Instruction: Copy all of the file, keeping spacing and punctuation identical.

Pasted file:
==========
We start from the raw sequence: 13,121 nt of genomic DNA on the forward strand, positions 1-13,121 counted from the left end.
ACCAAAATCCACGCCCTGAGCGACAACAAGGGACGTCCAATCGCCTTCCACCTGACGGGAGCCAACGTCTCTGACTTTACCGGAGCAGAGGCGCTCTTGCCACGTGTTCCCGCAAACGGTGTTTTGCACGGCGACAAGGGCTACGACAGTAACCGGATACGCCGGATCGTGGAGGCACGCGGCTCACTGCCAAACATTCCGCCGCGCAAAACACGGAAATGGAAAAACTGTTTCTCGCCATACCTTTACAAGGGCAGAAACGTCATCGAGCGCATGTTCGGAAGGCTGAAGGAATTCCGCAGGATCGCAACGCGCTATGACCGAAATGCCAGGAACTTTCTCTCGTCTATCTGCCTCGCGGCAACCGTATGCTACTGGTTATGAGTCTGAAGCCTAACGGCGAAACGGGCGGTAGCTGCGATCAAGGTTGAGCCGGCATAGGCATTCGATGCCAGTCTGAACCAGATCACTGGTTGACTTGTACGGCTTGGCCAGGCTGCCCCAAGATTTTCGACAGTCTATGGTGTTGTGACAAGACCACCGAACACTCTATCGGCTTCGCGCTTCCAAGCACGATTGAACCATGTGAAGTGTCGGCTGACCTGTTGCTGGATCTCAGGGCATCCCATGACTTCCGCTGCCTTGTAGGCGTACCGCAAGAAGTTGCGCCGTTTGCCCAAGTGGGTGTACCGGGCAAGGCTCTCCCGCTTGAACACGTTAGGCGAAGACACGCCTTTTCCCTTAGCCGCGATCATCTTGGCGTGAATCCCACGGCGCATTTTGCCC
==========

We start from the raw sequence: 13,121 nt of genomic DNA on the forward strand, positions 1-13,121 counted from the left end.
ACCAAAATCCACGCCCTGAGCGACAACAAGGGACGTCCAATCGCCTTCCACCTGACGGGAGCCAACGTCTCTGACTTTACCGGAGCAGAGGCGCTCTTGCCACGTGTTCCCGCAAACGGTGTTTTGCACGGCGACAAGGGCTACGACAGTAACCGGATACGCCGGATCGTGGAGGCACGCGGCTCACTGCCAAACATTCCGCCGCGCAAAACACGGAAATGGAAAAACTGTTTCTCGCCATACCTTTACAAGGGCAGAAACGTCATCGAGCGCATGTTCGGAAGGCTGAAGGAATTCCGCAGGATCGCAACGCGCTATGACCGAAATGCCAGGAACTTTCTCTCGTCTATCTGCCTCGCGGCAACCGTATGCTACTGGTTATGAGTCTGAAGCCTAACGGCGAAACGGGCGGTAGCTGCGATCAAGGTTGAGCCGGCATAGGCATTCGATGCCAGTCTGAACCAGATCACTGGTTGACTTGTACGGCTTGGCCAGGCTGCCCCAAGATTTTCGACAGTCTATGGTGTTGTGACAAGACCACCGAACACTCTATCGGCTTCGCGCTTCCAAGCACGATTGAACCATGTGAAGTGTCGGCTGACCTGTTGCTGGATCTCAGGGCATCCCATGACTTCCGCTGCCTTGTAGGCGTACCGCAAGAAGTTGCGCCGTTTGCCCAAGTGGGTGTACCGGGCAAGGCTCTCCCGCTTGAACACGTTAGGCGAAGACACGCCTTTTCCCTTAGCCGCGATCATCTTGGCGTGAATCCCACGGCGCATTTTGCCC